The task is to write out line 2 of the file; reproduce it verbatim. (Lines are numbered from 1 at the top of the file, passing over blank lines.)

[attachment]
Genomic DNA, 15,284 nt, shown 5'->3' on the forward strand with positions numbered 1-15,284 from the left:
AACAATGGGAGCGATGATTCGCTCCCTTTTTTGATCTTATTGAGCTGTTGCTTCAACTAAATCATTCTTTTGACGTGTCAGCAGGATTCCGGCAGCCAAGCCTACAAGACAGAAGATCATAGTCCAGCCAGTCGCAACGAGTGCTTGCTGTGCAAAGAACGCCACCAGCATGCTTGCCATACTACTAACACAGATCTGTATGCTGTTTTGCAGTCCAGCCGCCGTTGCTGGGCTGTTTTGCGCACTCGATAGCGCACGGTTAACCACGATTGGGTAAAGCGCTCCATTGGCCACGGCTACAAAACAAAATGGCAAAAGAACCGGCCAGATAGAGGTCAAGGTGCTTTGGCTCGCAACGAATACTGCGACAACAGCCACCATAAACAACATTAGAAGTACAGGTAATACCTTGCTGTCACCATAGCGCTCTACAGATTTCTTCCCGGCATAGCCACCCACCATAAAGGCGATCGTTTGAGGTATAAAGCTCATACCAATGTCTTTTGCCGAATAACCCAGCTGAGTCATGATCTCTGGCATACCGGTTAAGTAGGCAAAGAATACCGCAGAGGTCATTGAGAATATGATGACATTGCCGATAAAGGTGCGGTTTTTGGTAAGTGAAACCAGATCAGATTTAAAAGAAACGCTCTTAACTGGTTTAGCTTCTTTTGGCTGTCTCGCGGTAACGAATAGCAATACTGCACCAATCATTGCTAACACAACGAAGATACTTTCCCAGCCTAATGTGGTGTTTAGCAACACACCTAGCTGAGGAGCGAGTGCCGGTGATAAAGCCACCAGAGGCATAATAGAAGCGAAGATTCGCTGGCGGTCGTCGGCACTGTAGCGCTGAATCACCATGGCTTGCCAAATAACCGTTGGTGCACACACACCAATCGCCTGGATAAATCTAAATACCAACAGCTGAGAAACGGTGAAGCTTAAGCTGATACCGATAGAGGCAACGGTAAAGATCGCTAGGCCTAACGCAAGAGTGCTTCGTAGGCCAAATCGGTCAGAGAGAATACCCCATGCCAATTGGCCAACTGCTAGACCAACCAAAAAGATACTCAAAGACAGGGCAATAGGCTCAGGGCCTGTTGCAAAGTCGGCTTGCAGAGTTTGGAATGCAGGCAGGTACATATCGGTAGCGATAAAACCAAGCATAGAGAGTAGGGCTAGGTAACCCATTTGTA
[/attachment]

AACAATGGGAGCGATGATTCGCTCCCTTTTTTGATCTTATTGAGCTGTTGCTTCAACTAAATCATTCTTTTGACGTGTCAGCAGGATTCCGGCAGCCAAGCCTACAAGACAGAAGATCATAGTCCAGCCAGTCGCAACGAGTGCTTGCTGTGCAAAGAACGCCACCAGCATGCTTGCCATACTACTAACACAGATCTGTATGCTGTTTTGCAGTCCAGCCGCCGTTGCTGGGCTGTTTTGCGCACTCGATAGCGCACGGTTAACCACGATTGGGTAAAGCGCTCCATTGGCCACGGCTACAAAACAAAATGGCAAAAGAACCGGCCAGATAGAGGTCAAGGTGCTTTGGCTCGCAACGAATACTGCGACAACAGCCACCATAAACAACATTAGAAGTACAGGTAATACCTTGCTGTCACCATAGCGCTCTACAGATTTCTTCCCGGCATAGCCACCCACCATAAAGGCGATCGTTTGAGGTATAAAGCTCATACCAATGTCTTTTGCCGAATAACCCAGCTGAGTCATGATCTCTGGCATACCGGTTAAGTAGGCAAAGAATACCGCAGAGGTCATTGAGAATATGATGACATTGCCGATAAAGGTGCGGTTTTTGGTAAGTGAAACCAGATCAGATTTAAAAGAAACGCTCTTAACTGGTTTAGCTTCTTTTGGCTGTCTCGCGGTAACGAATAGCAATACTGCACCAATCATTGCTAACACAACGAAGATACTTTCCCAGCCTAATGTGGTGTTTAGCAACACACCTAGCTGAGGAGCGAGTGCCGGTGATAAAGCCACCAGAGGCATAATAGAAGCGAAGATTCGCTGGCGGTCGTCGGCACTGTAGCGCTGAATCACCATGGCTTGCCAAATAACCGTTGGTGCACACACACCAATCGCCTGGATAAATCTAAATACCAACAGCTGAGAAACGGTGAAGCTTAAGCTGATACCGATAGAGGCAACGGTAAAGATCGCTAGGCCTAACGCAAGAGTGCTTCGTAGGCCAAATCGGTCAGAGAGAATACCCCATGCCAATTGGCCAACTGCTAGACCAACCAAAAAGATACTCAAAGACAGGGCAATAGGCTCAGGGCCTGTTGCAAAGTCGGCTTGCAGAGTTTGGAATGCAGGCAGGTACATATCGGTAGCGATAAAACCAAGCATAGAGAGTAGGGCTAGGTAACCCATTTGTA